Sunday, May 27, 2007

We hung out with the Paris Hiltons of Honduras last night.

I’m serious. It was…strange and unreal.

After taking Thiago, next year’s administrator and current house guest, to see Pirates of the Caribbean 3—or rather Piratas del Caribe 3 (we saw it in Spanish. I actually couldn’t remember anything about the first or second Pirates movies except how good Orlando Bloom looked so it was a confusing three hours…pirates don’t always speak clearly…), we met up with Bridget, Hilary, and Laurence who were hanging out with some girls Bridget knows living and working in San Pedro. When we got there, they were on the way to hang out with some Honduran friends they met through these girls several weeks ago. ANYWAY, I was tired and ready to get a cab to go home. Emily, Marilyn, and Thiago—also tired—were on my same page. But Hilary strongly encouraged us to come, at least just for the “experience.” Live a little. So when the BMW, giant SUV, trailed by their bodyguard showed up, we got into the car. It was the first (and probably only) Honduran mansion that I’ll ever visit. A beautifully landscaped backyard complete with in-ground swimming pool (that they never use). The ushered us quickly into the backyard, wanting to close up quickly for security purposes.

I wondered what it is like to grow up behind and surrounded by so much security. To never be able to drive around in your car by yourself. I actually felt less safe in the fancy car than I usually do, just knowing that there was a bodyguard in the car behind us…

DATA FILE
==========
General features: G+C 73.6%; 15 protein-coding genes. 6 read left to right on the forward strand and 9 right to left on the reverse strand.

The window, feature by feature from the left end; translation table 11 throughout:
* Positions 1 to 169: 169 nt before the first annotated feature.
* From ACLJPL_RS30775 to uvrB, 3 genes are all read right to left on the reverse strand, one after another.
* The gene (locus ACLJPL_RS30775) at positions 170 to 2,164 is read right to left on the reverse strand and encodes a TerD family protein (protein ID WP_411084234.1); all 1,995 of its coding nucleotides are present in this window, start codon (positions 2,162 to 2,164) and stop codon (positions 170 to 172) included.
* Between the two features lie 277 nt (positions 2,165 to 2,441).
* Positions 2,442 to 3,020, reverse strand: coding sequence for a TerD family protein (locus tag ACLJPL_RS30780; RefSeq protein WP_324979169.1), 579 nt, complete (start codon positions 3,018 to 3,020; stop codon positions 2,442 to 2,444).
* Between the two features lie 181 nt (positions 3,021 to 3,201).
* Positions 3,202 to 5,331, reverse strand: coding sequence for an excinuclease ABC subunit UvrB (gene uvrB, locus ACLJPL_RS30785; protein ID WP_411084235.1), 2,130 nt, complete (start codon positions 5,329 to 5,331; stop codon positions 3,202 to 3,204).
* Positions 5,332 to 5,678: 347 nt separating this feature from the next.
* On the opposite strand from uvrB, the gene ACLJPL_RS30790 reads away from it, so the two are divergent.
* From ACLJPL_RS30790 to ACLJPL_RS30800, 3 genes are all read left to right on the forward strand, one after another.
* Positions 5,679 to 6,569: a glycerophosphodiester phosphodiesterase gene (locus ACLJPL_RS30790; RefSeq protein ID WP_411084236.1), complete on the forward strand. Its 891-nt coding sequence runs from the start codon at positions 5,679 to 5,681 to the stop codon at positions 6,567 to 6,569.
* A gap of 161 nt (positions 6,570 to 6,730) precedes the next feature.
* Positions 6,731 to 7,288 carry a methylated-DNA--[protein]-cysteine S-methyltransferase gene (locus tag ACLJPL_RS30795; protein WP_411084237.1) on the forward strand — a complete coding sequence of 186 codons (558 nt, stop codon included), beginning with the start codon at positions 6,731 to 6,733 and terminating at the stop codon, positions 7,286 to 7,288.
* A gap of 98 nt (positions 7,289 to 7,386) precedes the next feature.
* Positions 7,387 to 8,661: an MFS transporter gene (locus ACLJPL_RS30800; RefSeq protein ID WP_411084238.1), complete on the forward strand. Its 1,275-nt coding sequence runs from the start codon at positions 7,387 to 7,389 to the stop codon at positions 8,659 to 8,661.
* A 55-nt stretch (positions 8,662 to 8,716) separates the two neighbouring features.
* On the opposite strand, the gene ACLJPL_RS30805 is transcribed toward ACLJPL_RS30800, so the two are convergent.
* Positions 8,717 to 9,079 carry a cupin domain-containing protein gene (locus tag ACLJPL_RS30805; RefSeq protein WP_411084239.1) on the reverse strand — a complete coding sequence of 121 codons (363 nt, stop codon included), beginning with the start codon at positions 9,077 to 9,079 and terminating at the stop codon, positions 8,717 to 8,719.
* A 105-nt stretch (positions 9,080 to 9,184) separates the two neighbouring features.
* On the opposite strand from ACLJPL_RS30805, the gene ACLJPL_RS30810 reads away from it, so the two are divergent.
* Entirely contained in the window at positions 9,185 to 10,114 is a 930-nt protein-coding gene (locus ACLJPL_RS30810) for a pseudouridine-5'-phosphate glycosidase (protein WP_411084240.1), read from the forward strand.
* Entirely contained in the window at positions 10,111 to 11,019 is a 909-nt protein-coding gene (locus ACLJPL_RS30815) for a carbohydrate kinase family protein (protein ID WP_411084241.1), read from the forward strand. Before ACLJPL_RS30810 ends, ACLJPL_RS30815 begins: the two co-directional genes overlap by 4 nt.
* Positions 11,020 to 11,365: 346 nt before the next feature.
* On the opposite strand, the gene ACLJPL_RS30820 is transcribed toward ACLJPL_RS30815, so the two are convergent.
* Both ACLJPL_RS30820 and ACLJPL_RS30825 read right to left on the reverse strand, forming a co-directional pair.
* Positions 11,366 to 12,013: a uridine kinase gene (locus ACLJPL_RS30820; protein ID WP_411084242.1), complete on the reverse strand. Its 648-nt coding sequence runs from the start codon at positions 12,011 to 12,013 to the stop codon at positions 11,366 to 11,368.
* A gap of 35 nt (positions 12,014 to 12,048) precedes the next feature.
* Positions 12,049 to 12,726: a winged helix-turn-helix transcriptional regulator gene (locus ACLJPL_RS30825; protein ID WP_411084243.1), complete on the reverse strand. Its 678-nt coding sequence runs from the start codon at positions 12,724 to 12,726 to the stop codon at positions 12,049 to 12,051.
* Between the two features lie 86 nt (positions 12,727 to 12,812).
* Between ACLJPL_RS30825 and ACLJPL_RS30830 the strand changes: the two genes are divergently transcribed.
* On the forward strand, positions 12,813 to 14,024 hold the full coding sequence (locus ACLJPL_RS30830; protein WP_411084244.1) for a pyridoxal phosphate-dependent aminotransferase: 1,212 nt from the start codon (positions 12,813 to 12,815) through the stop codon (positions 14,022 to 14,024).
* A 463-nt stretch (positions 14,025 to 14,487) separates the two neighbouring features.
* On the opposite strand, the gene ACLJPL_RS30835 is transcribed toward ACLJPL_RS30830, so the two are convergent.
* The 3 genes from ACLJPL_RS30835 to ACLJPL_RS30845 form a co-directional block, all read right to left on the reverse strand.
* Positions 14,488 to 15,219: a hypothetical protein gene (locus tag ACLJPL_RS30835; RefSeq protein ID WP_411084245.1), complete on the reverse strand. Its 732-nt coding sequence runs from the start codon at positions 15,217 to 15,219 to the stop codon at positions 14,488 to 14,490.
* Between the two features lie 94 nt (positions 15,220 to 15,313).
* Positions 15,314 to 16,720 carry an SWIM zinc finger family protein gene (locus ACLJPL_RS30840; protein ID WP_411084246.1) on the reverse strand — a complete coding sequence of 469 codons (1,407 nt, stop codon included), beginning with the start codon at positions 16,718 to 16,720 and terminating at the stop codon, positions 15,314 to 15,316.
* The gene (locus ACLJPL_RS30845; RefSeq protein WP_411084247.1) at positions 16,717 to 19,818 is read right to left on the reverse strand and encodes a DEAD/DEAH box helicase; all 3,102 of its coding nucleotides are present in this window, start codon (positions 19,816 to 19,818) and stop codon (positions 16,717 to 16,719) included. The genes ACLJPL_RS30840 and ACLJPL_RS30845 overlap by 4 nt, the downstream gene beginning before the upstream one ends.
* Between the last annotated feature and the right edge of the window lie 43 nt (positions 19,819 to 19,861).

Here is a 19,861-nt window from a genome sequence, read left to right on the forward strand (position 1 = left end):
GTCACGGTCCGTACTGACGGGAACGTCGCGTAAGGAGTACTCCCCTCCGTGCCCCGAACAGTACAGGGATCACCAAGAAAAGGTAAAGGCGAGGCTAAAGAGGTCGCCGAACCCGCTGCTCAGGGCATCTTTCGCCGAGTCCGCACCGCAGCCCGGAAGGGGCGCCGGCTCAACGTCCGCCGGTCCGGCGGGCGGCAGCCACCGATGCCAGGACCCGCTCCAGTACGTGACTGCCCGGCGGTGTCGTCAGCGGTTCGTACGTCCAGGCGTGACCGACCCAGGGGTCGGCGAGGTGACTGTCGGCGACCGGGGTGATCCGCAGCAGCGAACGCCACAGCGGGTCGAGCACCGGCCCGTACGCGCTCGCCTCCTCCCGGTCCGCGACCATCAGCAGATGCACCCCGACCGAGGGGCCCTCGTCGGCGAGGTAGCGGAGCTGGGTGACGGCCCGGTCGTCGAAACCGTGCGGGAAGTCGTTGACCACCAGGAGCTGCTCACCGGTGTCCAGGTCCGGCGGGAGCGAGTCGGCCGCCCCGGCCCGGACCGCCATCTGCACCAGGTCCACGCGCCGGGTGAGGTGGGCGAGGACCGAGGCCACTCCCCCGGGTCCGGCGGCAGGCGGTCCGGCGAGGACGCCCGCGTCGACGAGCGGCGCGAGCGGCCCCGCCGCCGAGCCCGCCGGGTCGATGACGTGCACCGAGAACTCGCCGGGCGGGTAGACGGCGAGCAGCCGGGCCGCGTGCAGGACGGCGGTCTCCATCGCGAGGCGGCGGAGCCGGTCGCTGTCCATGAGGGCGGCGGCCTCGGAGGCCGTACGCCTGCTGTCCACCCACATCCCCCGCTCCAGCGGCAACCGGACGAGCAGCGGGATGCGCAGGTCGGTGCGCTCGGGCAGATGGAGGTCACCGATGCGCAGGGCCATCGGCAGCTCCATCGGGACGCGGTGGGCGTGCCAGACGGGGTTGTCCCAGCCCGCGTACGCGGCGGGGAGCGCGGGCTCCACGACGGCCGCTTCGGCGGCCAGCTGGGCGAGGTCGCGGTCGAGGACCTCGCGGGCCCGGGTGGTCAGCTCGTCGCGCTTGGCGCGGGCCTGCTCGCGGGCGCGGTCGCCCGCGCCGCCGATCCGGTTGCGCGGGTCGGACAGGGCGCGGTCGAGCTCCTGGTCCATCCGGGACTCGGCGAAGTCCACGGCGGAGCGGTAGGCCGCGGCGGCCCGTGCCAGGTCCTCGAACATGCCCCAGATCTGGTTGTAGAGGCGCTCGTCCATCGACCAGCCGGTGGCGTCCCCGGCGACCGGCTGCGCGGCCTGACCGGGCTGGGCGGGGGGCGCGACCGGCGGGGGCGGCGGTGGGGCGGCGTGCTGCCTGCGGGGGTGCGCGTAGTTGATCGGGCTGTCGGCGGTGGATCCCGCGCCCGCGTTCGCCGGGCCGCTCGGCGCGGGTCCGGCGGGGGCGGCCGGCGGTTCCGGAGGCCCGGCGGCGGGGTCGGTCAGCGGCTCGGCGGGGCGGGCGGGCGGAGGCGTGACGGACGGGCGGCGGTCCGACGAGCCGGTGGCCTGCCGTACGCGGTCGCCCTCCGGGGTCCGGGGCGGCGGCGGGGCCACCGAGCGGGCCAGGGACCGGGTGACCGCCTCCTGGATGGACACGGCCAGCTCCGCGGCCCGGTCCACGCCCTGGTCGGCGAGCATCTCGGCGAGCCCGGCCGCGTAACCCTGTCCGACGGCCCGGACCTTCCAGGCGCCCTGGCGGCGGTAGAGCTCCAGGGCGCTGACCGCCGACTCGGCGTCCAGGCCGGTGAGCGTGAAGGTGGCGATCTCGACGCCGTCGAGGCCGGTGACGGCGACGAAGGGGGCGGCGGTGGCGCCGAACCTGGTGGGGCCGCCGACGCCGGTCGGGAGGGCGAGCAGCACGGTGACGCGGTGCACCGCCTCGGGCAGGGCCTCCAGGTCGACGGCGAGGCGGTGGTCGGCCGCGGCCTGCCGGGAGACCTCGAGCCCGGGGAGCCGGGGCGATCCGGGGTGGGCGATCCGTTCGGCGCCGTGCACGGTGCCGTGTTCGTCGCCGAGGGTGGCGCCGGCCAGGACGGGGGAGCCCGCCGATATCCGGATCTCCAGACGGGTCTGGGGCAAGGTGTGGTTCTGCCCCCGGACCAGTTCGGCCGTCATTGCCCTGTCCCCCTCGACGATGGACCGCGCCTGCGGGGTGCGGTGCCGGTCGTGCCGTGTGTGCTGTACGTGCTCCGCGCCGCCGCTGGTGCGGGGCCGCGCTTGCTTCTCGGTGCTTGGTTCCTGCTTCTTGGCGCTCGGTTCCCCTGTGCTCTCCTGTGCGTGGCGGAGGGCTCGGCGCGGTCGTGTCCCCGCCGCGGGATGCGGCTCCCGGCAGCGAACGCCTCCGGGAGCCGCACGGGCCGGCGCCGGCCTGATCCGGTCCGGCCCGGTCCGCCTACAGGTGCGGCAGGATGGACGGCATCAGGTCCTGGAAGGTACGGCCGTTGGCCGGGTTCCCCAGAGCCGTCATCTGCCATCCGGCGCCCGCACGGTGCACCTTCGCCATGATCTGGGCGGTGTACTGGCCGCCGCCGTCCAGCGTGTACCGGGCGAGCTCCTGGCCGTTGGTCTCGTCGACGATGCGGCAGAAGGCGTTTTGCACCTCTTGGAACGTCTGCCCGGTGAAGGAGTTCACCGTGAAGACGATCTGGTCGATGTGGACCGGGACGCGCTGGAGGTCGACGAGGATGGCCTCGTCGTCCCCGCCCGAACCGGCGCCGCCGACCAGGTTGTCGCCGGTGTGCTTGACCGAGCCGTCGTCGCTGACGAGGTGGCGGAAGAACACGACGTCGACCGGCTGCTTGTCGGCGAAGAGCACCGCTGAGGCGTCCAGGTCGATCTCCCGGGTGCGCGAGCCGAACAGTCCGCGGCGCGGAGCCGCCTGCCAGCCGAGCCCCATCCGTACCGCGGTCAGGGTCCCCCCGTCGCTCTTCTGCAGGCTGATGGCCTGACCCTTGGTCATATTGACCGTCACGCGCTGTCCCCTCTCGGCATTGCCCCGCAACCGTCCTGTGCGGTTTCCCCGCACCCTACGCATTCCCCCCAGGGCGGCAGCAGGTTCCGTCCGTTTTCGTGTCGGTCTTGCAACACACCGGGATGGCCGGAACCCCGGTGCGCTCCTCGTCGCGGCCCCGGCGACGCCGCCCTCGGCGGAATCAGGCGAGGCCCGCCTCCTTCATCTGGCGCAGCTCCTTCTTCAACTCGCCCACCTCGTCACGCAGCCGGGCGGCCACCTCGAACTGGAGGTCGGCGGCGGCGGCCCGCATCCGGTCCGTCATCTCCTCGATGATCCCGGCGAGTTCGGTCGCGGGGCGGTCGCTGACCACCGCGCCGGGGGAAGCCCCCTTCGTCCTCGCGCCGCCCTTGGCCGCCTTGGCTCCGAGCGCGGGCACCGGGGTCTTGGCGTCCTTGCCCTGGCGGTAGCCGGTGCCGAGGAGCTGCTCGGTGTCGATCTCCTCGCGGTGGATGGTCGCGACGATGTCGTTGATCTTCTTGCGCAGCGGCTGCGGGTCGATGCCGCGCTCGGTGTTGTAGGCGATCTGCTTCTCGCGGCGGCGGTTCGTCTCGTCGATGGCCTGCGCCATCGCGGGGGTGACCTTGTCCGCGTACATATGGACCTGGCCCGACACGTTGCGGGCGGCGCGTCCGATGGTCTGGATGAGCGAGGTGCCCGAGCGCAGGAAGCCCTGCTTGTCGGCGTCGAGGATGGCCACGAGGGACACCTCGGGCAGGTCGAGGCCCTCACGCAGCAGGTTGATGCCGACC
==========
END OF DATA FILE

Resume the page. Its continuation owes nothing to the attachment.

There was a complete bar by the pool with numerous bottles of alcohol to be consumed. Vodka, rum, and wine of multiple flavors. A tiny, probably new, ipod was connected to a large speaker that played popular music from behind the bar. I stood there, watching the fancy people chain smoke under the awning of the backyard patio, thinking that I’ve never even hung out with people with this amount of wealth in the United States. They all spoke English perfectly and have either completed or are working on degrees in the United States. Ernesto is heading to Duke in the fall to get his Masters in Civil Engineering.

They pulled out Estilo magazine—the equivilent of People or US Weekly of Honduras—showing the “important people” out at the most trendy—must attend see and be seen kind of events in the country. They pointed out their classmates, and family friends--including the owner of Pepsi in Honduras, the founder of Megatel, a cell phone company, and the wealthiest man in Honduras. The people that hold the power and make the decisions. And here I was hanging out with their sons—the next generation of elite.

And I had no idea what to say to them.

So I brought up corruption. :) When I told Thiago this, he laughed and said, “Ohhhh, you’re the hippie protester they sent security in here for.” :) Nah, it didn’t go like that at all. But it was an interesting conversation. I just knew that I wasn’t there to chain smoke or get sloshed, so I might as well take this opportunity to at least try to have a meaningful conversation.

I’m glad I went. It was an experience—that’s for sure. But I never could shake the unnatural feeling I had being there.


Anonymous Anonymous said... donate now! Try that next time (leave the anti-corruption to someone else - grin grin).

Big hug,

9:19 PM  
Blogger Aaron Ortiz said...

I had a similar experience, the house you described could have been the same one, in San Pedro. This time thought, there was a wild party, where some poor guy, obviously drugged, started shouting "viva yo!" to everyone's amused annoyance.

Some jocks set fire to his shirt for the fun of it! When he started screaming, they threw him into the pool.

Needless to say, I did my best to get out of there.

8:49 AM  
Anonymous Anonymous said...

i loved estilo when i lived in san're right it was exactly the us version of us or people. wondering who you hung out with as i was friends with many of the paris hiltons and such....crazy world there that is for sure.

9:11 PM  

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